BOSTON — A Boston City Council hearing on the hot-button issue of redistricting was stopped in its tracks on Wednesday, after one councilor verbally assaulted another councilor, accusing her of an “all-out assault” on Catholics in Boston.
It all started when City Councilor Frank Baker, who represents District 3, talked about a call he said he received from a Catholic priest, concerned about the redistricting process. Baker’s district includes most of Dorchester and a portion of South Boston and the South End.
Baker said the priest, “on a side note,” said the clergy are all talking about this redistricting process, “And they’re viewing this exercise as an all-out assault on Catholic life in Boston. And it’s not lost on them that the person leading the charge is a Protestant from (Northern Ireland).”
Video of the Baker’s remarks was streamed live by the city council and led to audible gasps before an unplanned recess was called.
Baker’s message was meant for City Councilor Councilor Liz Breadon who represents District 9. Breadon immigrated to the United States from Northern Ireland in 1995 and lives in Oak Square, Brighton.
She called the comments by Baker a “personal attack.”
“The greatest travesty in Northern Ireland’s history was the systematic disenfranchisement of Catholic people in Northern Ireland,” said Breadon. “I have committed my adult life to try and fix the wrongs in the world.”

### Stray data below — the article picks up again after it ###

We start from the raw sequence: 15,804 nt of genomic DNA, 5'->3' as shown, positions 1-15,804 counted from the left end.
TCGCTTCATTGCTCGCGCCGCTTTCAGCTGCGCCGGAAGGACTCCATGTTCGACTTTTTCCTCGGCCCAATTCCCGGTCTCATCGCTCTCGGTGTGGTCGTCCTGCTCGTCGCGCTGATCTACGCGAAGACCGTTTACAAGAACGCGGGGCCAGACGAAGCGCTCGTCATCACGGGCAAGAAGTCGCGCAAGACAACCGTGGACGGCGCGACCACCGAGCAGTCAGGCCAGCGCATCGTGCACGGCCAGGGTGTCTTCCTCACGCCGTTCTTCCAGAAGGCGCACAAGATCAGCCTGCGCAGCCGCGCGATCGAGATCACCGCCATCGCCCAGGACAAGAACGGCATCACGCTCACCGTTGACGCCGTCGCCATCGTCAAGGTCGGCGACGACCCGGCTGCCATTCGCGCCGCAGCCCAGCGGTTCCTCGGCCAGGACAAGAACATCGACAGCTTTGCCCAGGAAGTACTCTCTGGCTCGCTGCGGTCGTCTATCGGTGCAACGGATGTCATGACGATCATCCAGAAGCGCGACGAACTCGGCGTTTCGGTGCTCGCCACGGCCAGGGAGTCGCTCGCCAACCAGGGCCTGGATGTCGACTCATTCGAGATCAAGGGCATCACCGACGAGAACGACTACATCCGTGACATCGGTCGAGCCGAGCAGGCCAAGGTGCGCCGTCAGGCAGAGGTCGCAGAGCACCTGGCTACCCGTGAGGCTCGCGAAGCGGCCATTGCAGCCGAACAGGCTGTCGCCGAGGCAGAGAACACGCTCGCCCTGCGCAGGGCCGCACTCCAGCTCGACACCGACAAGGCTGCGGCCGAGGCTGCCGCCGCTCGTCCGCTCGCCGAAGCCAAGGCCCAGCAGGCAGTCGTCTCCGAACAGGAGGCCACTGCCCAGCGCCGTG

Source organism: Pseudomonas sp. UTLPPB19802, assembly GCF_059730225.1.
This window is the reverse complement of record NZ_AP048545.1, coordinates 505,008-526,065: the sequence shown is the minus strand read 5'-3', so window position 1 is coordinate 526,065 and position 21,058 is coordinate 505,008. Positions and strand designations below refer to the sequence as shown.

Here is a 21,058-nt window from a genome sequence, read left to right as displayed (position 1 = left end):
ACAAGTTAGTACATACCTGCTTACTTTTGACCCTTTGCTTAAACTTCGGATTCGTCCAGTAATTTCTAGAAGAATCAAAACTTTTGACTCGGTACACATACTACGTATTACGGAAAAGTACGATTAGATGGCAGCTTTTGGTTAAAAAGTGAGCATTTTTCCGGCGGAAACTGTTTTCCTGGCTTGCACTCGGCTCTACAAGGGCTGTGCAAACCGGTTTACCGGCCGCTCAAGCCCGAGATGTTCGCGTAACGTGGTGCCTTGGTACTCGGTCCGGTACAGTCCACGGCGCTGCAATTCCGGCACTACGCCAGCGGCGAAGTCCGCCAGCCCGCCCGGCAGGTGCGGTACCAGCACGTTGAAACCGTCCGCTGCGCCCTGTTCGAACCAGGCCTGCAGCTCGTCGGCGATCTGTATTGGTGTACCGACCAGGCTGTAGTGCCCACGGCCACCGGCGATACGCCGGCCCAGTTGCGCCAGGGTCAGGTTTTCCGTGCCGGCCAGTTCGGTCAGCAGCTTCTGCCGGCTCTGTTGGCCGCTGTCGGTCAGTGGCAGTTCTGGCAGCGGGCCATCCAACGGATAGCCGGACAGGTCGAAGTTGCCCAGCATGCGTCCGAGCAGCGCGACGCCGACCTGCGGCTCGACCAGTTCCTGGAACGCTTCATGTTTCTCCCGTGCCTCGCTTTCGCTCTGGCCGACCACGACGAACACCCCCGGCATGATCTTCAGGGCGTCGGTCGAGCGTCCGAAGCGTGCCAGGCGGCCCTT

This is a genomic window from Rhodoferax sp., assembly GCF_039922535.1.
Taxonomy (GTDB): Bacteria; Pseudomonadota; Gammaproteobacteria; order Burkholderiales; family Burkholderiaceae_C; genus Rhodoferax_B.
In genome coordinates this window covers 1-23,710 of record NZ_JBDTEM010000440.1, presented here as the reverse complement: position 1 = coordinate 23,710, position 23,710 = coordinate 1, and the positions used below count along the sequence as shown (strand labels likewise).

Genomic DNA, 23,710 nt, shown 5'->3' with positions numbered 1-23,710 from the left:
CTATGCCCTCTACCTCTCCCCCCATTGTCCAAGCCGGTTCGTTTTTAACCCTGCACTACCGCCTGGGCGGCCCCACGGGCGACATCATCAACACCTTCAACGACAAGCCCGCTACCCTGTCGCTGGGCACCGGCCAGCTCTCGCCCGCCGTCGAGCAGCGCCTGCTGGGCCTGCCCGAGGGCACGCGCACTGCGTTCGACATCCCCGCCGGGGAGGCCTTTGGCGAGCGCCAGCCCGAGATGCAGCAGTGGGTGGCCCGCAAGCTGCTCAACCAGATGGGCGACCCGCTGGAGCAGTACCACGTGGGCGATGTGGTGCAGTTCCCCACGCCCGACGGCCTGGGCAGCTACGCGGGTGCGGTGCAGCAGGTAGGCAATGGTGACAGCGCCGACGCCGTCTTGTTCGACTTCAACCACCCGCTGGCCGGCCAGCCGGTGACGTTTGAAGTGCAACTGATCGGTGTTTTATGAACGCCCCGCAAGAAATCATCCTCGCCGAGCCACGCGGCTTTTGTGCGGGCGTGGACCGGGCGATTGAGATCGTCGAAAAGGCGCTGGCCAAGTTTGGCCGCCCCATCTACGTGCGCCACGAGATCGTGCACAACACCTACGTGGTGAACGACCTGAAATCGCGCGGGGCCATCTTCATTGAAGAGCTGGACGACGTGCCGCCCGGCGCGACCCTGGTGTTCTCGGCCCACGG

“This is my home, and it is an insult to me to have a colleague in this city council insinuate that I am discriminating against Catholics,” said Breadon. “That is not what’s happening here. I am standing up for the rights of our minority communities.”
“This is an insult. It is an absolute disgrace,” said Breadon. “I am just trying to do my job. We are trying to do the best for all of Boston and I take it as a personal attack that anyone would doubt my sincerity and commitment to this process.”
You can view some of Breadon’s response to Baker below.
Councilor Baker later tried to backtrack on his comments.
“That was unlike me,” said Baker. “I apologize, first to the chair and to the body also. A good Catholic boy like myself shouldn’t do that or be like that.”
Baker asked for his earlier comments to be stricken from the record “if possible.”
“I’m heated because I think that neighborhoods that are in District 3, that happen to be Catholic, are under attack.”
The city council has been working on redistricting plans for months. It started with meetings in each district this past spring.
The new Boston legislative district map was later approved on Wednesday by the city council by a vote of 9-4 and now heads to Mayor Michelle Wu for review.
District maps are reviewed every 10 years, following the release of new Census data “to ensure that districts reflect changes in population and diversity.”
This is a developing story. Check back for updates as more information becomes available.
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